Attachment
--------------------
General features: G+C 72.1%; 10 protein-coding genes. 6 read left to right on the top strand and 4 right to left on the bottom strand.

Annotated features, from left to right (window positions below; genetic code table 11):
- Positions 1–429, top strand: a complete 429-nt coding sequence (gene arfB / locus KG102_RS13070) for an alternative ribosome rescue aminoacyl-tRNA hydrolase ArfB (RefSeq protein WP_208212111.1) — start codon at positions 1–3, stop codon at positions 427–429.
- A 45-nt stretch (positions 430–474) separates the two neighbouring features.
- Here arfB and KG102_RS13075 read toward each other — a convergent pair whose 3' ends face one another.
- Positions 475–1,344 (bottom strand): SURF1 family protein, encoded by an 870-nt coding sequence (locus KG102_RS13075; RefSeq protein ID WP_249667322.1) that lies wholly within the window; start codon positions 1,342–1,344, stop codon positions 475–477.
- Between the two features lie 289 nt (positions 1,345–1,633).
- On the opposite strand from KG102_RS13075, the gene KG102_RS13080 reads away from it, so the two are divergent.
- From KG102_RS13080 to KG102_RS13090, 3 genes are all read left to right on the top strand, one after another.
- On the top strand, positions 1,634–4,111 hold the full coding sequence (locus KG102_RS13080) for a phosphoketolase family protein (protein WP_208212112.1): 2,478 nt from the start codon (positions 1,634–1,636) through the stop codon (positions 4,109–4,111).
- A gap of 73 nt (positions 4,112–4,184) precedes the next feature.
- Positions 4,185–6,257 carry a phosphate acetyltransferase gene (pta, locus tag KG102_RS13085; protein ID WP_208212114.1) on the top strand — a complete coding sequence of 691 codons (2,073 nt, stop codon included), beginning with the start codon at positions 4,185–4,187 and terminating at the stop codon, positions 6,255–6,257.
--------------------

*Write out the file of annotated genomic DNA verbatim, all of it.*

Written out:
General features: G+C 72.1%; 10 protein-coding genes. 6 read left to right on the top strand and 4 right to left on the bottom strand.

Annotated features, from left to right (window positions below; genetic code table 11):
- Positions 1–429, top strand: a complete 429-nt coding sequence (gene arfB / locus KG102_RS13070) for an alternative ribosome rescue aminoacyl-tRNA hydrolase ArfB (RefSeq protein WP_208212111.1) — start codon at positions 1–3, stop codon at positions 427–429.
- A 45-nt stretch (positions 430–474) separates the two neighbouring features.
- Here arfB and KG102_RS13075 read toward each other — a convergent pair whose 3' ends face one another.
- Positions 475–1,344 (bottom strand): SURF1 family protein, encoded by an 870-nt coding sequence (locus KG102_RS13075; RefSeq protein ID WP_249667322.1) that lies wholly within the window; start codon positions 1,342–1,344, stop codon positions 475–477.
- Between the two features lie 289 nt (positions 1,345–1,633).
- On the opposite strand from KG102_RS13075, the gene KG102_RS13080 reads away from it, so the two are divergent.
- From KG102_RS13080 to KG102_RS13090, 3 genes are all read left to right on the top strand, one after another.
- On the top strand, positions 1,634–4,111 hold the full coding sequence (locus KG102_RS13080) for a phosphoketolase family protein (protein WP_208212112.1): 2,478 nt from the start codon (positions 1,634–1,636) through the stop codon (positions 4,109–4,111).
- A gap of 73 nt (positions 4,112–4,184) precedes the next feature.
- Positions 4,185–6,257 carry a phosphate acetyltransferase gene (pta, locus tag KG102_RS13085; protein ID WP_208212114.1) on the top strand — a complete coding sequence of 691 codons (2,073 nt, stop codon included), beginning with the start codon at positions 4,185–4,187 and terminating at the stop codon, positions 6,255–6,257.